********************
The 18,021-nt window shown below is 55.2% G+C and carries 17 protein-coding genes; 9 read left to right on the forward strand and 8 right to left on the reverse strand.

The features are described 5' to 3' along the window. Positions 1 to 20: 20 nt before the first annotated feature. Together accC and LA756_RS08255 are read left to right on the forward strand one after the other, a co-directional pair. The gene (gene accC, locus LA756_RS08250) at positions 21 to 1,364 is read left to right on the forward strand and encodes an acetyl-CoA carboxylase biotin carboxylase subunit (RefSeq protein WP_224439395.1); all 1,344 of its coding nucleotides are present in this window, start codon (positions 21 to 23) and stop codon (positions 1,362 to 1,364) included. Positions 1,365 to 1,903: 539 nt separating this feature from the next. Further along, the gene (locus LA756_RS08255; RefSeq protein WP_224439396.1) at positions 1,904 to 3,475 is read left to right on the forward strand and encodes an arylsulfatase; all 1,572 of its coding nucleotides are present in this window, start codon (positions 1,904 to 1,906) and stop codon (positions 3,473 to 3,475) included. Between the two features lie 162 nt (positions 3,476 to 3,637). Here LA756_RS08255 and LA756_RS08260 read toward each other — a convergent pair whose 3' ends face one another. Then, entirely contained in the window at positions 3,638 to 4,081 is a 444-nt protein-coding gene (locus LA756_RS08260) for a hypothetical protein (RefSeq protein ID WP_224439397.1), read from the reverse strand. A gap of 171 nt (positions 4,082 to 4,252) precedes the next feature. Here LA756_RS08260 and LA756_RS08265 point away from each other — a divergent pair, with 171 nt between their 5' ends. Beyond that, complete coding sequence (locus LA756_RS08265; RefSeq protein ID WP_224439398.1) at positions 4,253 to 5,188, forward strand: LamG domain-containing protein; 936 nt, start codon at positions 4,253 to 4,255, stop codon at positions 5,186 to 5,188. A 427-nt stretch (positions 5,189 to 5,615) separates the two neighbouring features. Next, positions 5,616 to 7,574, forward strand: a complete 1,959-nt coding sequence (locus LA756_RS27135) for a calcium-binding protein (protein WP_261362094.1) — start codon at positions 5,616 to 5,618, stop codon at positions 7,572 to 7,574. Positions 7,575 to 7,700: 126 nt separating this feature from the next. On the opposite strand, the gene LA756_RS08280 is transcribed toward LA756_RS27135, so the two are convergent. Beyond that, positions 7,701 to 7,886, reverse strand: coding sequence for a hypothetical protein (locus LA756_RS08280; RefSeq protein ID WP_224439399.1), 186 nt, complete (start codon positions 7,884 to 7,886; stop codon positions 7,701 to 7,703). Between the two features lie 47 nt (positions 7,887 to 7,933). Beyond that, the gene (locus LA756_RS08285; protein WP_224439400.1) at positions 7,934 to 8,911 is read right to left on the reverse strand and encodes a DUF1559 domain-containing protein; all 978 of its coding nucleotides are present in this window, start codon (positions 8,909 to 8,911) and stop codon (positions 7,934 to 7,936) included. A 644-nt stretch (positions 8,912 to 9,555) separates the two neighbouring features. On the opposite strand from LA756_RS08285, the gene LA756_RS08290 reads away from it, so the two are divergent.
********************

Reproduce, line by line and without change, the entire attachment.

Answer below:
The 18,021-nt window shown below is 55.2% G+C and carries 17 protein-coding genes; 9 read left to right on the forward strand and 8 right to left on the reverse strand.

The features are described 5' to 3' along the window. Positions 1 to 20: 20 nt before the first annotated feature. Together accC and LA756_RS08255 are read left to right on the forward strand one after the other, a co-directional pair. The gene (gene accC, locus LA756_RS08250) at positions 21 to 1,364 is read left to right on the forward strand and encodes an acetyl-CoA carboxylase biotin carboxylase subunit (RefSeq protein WP_224439395.1); all 1,344 of its coding nucleotides are present in this window, start codon (positions 21 to 23) and stop codon (positions 1,362 to 1,364) included. Positions 1,365 to 1,903: 539 nt separating this feature from the next. Further along, the gene (locus LA756_RS08255; RefSeq protein WP_224439396.1) at positions 1,904 to 3,475 is read left to right on the forward strand and encodes an arylsulfatase; all 1,572 of its coding nucleotides are present in this window, start codon (positions 1,904 to 1,906) and stop codon (positions 3,473 to 3,475) included. Between the two features lie 162 nt (positions 3,476 to 3,637). Here LA756_RS08255 and LA756_RS08260 read toward each other — a convergent pair whose 3' ends face one another. Then, entirely contained in the window at positions 3,638 to 4,081 is a 444-nt protein-coding gene (locus LA756_RS08260) for a hypothetical protein (RefSeq protein ID WP_224439397.1), read from the reverse strand. A gap of 171 nt (positions 4,082 to 4,252) precedes the next feature. Here LA756_RS08260 and LA756_RS08265 point away from each other — a divergent pair, with 171 nt between their 5' ends. Beyond that, complete coding sequence (locus LA756_RS08265; RefSeq protein ID WP_224439398.1) at positions 4,253 to 5,188, forward strand: LamG domain-containing protein; 936 nt, start codon at positions 4,253 to 4,255, stop codon at positions 5,186 to 5,188. A 427-nt stretch (positions 5,189 to 5,615) separates the two neighbouring features. Next, positions 5,616 to 7,574, forward strand: a complete 1,959-nt coding sequence (locus LA756_RS27135) for a calcium-binding protein (protein WP_261362094.1) — start codon at positions 5,616 to 5,618, stop codon at positions 7,572 to 7,574. Positions 7,575 to 7,700: 126 nt separating this feature from the next. On the opposite strand, the gene LA756_RS08280 is transcribed toward LA756_RS27135, so the two are convergent. Beyond that, positions 7,701 to 7,886, reverse strand: coding sequence for a hypothetical protein (locus LA756_RS08280; RefSeq protein ID WP_224439399.1), 186 nt, complete (start codon positions 7,884 to 7,886; stop codon positions 7,701 to 7,703). Between the two features lie 47 nt (positions 7,887 to 7,933). Beyond that, the gene (locus LA756_RS08285; protein WP_224439400.1) at positions 7,934 to 8,911 is read right to left on the reverse strand and encodes a DUF1559 domain-containing protein; all 978 of its coding nucleotides are present in this window, start codon (positions 8,909 to 8,911) and stop codon (positions 7,934 to 7,936) included. A 644-nt stretch (positions 8,912 to 9,555) separates the two neighbouring features. On the opposite strand from LA756_RS08285, the gene LA756_RS08290 reads away from it, so the two are divergent.